While pirates are scouring the sea for merchants, the royal navy vessels are on the hunt for pirates. If either of these ships moves adjacent to a pirate ship, that ship is sunk and immediately removed from the board! (Any cargo that pirate may have been carrying is lost.) The player controlling that navy vessel receives two doubloons as a reward. (But don’t despair pirate lovers. The pirate ship reappears the very next turn and may continue its ongoing mission to loot and pillage.) In addition to movement, Movement cards can also affect your fortune.
Some Movement cards allow you to draw 1 or 2 Fortune cards (or, sometimes, lose them). Fortune cards provide benefits to a player (such as extra doubloons, greater movement, even the ability to move the ships of OTHER players) and you may play as many of them on a turn as you like. (However, there is a three card hand limit on these.)
After moving all their ships, players may pay for those upgrades they have. They do not have to be purchased in any particular order but only one may be bought each turn. These upgrades allow you to bend the rules in your favor (allowing you to attack other merchants or gain extra doubloons or increase movement abilities and more)! Once all upgrades have been bought – and only then, a player is ready to surge to victory.
With all upgrades purchased, a player is allowed to buy the victory card (for 10 or 20 doubloons). Every player is given the same number of turns so if in a round more than one player is able to buy his victory card, the player who is left with the most doubloons is the victor!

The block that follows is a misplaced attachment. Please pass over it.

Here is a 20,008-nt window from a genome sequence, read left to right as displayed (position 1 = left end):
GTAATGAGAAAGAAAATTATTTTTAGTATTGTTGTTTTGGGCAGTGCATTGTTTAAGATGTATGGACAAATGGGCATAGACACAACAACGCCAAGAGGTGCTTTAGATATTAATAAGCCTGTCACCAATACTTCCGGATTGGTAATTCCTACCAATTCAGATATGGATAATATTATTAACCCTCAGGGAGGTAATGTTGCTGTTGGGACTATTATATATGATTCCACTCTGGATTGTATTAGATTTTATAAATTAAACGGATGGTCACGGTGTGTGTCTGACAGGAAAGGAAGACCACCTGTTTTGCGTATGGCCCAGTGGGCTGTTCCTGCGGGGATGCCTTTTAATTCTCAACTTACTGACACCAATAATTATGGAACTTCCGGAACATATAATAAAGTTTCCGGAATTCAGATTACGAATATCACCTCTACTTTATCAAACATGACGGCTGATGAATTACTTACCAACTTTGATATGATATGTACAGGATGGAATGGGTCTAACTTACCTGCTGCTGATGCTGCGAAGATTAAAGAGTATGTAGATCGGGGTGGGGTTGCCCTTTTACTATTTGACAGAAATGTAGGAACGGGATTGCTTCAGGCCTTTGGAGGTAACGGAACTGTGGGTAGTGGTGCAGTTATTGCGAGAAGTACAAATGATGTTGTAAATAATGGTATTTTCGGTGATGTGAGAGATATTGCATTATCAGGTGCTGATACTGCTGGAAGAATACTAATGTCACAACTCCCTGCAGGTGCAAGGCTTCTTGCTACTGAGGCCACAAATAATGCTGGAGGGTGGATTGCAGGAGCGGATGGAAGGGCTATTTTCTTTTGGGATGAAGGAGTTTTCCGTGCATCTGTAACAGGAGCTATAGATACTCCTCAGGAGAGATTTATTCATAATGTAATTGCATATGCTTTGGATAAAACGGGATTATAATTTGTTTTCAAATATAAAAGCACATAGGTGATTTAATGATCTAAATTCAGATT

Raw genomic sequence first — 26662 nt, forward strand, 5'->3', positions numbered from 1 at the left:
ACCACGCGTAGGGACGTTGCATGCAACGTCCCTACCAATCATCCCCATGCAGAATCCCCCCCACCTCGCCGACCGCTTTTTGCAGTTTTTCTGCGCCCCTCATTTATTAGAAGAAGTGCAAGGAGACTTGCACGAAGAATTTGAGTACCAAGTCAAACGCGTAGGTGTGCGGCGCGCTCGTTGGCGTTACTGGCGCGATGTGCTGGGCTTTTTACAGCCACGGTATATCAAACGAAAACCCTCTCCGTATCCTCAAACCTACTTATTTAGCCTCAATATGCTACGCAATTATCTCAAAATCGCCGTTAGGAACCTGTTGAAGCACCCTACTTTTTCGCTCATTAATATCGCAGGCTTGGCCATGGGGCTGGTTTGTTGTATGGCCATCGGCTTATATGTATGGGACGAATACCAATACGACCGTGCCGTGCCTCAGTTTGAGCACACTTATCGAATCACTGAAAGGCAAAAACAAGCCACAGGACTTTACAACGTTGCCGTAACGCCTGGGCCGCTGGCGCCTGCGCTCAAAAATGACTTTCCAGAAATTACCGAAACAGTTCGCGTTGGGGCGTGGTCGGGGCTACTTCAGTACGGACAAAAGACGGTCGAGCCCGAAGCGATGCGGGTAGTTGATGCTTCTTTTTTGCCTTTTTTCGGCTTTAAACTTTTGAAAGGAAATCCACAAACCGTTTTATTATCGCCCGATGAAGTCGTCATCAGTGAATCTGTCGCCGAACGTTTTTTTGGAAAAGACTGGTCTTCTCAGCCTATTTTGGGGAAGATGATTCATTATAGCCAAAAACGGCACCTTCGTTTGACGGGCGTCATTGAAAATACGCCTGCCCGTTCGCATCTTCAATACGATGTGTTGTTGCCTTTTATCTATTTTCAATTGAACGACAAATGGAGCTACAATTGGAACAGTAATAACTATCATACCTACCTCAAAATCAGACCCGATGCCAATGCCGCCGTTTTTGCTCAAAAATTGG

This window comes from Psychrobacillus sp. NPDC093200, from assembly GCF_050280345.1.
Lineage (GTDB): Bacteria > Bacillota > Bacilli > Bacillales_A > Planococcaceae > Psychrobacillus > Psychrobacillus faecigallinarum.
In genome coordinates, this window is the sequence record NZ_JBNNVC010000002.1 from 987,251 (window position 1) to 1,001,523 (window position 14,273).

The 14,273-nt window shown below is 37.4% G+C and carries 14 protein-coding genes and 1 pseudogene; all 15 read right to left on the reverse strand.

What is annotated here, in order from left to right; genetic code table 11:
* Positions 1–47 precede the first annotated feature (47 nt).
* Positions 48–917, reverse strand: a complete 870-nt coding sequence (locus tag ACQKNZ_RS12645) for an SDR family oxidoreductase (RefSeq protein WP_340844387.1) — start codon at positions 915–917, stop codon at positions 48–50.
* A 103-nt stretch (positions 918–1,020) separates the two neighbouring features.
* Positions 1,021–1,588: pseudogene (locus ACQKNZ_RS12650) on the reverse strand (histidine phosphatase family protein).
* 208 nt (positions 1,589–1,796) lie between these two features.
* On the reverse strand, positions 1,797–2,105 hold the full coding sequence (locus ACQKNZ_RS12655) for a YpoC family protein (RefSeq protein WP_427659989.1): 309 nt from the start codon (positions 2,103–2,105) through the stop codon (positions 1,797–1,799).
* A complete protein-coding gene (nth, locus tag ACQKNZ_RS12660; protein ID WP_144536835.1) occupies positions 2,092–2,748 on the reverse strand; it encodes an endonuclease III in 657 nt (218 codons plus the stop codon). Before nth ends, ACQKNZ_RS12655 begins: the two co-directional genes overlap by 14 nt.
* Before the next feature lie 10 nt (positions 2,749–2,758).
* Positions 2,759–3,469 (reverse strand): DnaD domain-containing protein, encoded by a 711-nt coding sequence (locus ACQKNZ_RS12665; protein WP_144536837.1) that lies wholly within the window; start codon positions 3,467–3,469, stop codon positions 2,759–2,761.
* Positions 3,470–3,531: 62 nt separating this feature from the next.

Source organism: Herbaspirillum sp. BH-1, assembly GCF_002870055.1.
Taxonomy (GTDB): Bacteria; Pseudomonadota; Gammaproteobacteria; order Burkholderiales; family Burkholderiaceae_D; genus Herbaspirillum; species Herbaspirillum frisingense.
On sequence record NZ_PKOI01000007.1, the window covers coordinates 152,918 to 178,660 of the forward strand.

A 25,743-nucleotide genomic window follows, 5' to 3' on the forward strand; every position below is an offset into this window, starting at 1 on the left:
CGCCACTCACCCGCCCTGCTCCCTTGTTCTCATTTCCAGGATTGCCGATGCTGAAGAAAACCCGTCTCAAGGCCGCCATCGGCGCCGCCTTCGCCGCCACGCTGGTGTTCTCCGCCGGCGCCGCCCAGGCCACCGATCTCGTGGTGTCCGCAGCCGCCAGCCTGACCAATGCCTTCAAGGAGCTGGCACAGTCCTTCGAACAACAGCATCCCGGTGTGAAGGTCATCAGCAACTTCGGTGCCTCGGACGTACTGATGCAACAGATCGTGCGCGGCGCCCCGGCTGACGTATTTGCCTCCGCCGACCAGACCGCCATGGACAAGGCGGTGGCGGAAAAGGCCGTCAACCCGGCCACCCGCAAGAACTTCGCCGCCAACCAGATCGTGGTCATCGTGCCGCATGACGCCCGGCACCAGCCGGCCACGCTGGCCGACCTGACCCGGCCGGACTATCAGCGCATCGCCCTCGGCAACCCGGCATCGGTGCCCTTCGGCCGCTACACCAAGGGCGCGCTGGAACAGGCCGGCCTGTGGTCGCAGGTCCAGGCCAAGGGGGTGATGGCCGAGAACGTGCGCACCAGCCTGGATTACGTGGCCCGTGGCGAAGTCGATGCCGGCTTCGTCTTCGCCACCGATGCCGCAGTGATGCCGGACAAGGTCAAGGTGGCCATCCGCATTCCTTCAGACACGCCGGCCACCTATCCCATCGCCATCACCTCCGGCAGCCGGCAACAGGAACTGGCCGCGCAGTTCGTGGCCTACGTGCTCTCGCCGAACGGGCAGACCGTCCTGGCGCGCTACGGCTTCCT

Black Fleet is a game of rollicking action. Ships are boarded, sunk, appear and disappear with alarming regularity. The game rewards quick and decisive action. You have to strike and strike fast! But the beauty of the design is that being sunk does not slow down the pace. Since pirate ships reappear with no time lag, no player is ever at a significant disadvantage regarding fleet size. And the atmosphere is only heightened by the beautiful board artwork, the nicely detailed ship miniatures and even the doubloons which are not your typical cardboard cutouts but heavy metal coins! (Even the insert adds to the ambiance as it is shaped as a skull & crossbones!)
While, personally, I would have liked to have seen the blackguards who kidnapped the governor’s daughter clapped in irons and thrown into a dank, dark dungeon, that’s beyond the scope of the game. Players will have to content themselves with amassing doubloons, upgrading vessels and sinking those of their opponents, a completely satisfying alternative. Black Fleet is a very tactical game buoyed by wonderful components which make the game a visual treat as well as a game suitable for friends and families.
Have feedback? We’d love to hear from you.
Winter 2015 GA Report Articles